# Towers of Hanoi First Move

I've finally more or less understood the recursive algorithm for solving the Towers of Hanoi. My Python code is below.

However one thing still bugs me - I can't yet work out how this simple seeming algorithm can "know" which move to make first - whether to the destination peg or the spare peg.

I can see it depends on whether there is an odd or even number of discs, and I understand how the algorithm works, thanks to this great article: https://www.geeksforgeeks.org/c-program-for-tower-of-hanoi/

It's just that first move that remains a mystery to me. Any clarification musch appreciated.

def hanoi(n, from_peg, to_peg, spare_peg):
if n == 1:
print("Moving disc from " + from_peg + " to " + to_peg)
return
hanoi(n-1, from_peg, spare_peg, to_peg)
print("Moving disc from " + from_peg + " to " + to_peg)
hanoi(n-1, spare_peg, to_peg, from_peg),

print (hanoi(4, 'A', 'C', 'B'))

• The first move is the first to be made, not the first to be computed. – André Souza Lemos Jan 22 '18 at 21:03

If you trace the recursion calls that your algorithm makes before it prints its first line, you will have if the first call is hanoi(n, 'A', 'B', 'C') :

hanoi(n, 'A', 'B', 'C')
hanoi(n-1, 'A', 'C', 'B')
hanoi(n-2, 'A', 'B', 'C')
...
hanoi(1, 'A', $, €) Moving disc from A to$


To see if $is equal to B or C, you just have to remark that the value of to_peg and spare_peg alternate each time so the disk to move only depends on the parity of n. In our example : If n is odd then \$ = B and otherwise, \\$ = C

The first move is produced by the first recursive call in the code, which is repeatedly invoked many times, until the base case is reached -- printing the first move.

We note that hanoi(n, from_peg, to_peg, spare_peg) makes as its first recursive call hanoi(n-1, from_peg, spare_peg, to_peg), so this swaps the last two arguments, and decreases n.

Hence, the last two arguments will be swapped n-1 times, until we reach n=1 triggering the base case.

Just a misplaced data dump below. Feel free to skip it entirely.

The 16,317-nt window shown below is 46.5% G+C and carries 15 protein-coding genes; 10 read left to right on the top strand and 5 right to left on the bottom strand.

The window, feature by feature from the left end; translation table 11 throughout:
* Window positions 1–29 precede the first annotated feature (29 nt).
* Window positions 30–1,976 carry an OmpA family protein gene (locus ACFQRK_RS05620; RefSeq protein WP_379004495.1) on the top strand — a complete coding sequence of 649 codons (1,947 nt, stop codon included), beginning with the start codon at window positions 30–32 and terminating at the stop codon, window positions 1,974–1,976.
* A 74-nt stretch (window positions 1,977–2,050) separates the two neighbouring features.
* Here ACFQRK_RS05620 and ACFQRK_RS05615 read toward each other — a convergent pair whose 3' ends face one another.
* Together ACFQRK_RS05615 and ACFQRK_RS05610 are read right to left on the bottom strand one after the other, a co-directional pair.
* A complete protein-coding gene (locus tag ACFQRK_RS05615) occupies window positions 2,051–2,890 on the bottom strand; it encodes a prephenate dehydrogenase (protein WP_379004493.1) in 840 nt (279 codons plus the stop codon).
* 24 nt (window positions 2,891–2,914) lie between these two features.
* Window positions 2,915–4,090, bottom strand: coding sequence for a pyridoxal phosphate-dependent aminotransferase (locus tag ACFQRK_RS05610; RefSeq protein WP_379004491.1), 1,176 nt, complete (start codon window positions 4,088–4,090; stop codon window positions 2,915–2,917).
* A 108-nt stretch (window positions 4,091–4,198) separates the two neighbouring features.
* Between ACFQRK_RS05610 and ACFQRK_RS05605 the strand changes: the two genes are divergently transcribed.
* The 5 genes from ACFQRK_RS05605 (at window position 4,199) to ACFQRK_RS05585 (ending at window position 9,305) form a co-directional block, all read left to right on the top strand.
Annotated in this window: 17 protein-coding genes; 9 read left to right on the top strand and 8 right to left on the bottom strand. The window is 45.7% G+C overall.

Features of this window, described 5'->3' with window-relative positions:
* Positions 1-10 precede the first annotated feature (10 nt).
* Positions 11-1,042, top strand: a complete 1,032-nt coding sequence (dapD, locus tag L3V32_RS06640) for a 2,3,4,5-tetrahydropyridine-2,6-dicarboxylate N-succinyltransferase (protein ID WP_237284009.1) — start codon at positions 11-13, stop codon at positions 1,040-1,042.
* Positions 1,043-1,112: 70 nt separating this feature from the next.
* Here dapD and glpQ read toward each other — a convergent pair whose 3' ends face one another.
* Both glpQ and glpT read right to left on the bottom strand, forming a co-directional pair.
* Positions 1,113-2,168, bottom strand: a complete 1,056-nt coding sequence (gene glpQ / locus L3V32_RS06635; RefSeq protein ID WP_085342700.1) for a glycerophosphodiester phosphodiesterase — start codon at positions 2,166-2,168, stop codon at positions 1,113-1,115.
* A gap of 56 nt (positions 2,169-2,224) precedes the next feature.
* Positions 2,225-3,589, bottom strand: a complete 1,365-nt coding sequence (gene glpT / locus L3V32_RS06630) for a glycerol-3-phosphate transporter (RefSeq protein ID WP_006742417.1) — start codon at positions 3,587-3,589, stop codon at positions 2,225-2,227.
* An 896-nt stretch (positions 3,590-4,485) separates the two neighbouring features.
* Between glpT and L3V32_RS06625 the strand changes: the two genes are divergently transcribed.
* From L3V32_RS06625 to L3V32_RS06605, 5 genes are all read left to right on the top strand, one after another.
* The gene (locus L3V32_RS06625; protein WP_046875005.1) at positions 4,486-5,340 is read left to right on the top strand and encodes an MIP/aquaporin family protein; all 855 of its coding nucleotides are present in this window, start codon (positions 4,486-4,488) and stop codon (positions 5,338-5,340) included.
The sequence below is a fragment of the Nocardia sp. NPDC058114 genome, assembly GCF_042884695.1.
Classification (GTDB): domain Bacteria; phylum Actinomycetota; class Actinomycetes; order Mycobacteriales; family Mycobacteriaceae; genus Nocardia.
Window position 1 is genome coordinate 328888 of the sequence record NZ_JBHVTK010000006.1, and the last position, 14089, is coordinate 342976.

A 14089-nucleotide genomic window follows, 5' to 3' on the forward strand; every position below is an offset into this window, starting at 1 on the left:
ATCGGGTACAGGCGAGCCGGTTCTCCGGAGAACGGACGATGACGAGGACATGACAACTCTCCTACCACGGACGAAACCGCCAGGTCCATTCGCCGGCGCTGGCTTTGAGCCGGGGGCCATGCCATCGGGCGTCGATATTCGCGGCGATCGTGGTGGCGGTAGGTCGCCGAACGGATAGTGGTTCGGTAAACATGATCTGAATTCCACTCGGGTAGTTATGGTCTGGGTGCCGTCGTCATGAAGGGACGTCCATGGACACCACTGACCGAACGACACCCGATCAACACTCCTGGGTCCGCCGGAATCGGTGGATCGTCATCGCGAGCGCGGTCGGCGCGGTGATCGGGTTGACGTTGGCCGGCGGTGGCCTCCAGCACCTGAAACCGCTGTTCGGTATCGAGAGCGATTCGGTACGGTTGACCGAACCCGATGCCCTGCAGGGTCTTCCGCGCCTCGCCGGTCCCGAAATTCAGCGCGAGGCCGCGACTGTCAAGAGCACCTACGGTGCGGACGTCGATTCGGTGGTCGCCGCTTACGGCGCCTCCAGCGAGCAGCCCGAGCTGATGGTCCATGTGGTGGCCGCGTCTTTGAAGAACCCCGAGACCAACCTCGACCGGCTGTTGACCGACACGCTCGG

Concluding, performing n-1 swaps, leaves those arguments where they are if n is odd, or swaps them (once), if n is even.

The broad idea behind solving Tower of Hanoi problem by recursion is this:

The whole stack of n disks needs to be transferred to the to pole from from pole. Imagine there are n disks (instead of 3 shown) on the from pole. The idea behind recursive solution is to consider the top $$n-1$$ disks as a single combined disk, transfer this combined disk to using pole, place the $$nth$$ disk on the to pole, and then place the combined disk on the top of the $$nth$$ disk on the to pole. Now, how do I move that combined disk to the using pole ? Apply the above procedure to the top $$n-1$$ disks forgetting about the bottom $$nth$$ disk, and that's what recursion is.

So, in order to find out the first move, we keep reducing the size of our aggregated disk until we reach the top 2 disks, or just simply call your code with n=2.

def hanoi(2, from_peg, to_peg, spare_peg):

Now this line below

hanoi(1, from_peg, spare_peg, to_peg)

moves $$1st$$ disk from from pole to aux peg. Following which

print("Moving disc from " + from_peg + " to " + to_peg)

moves $$2nd$$ disk from from pole to to pole. And finally,

hanoi(1, spare_peg, to_peg, from_peg),

places $$1st$$ disk from aux back to to pole on top of $$2nd$$ disk.

You shall make an research with the state table and graph theory. Than You shall find the shortest path in graph. It usually is for games (and It's for chess too and complex games).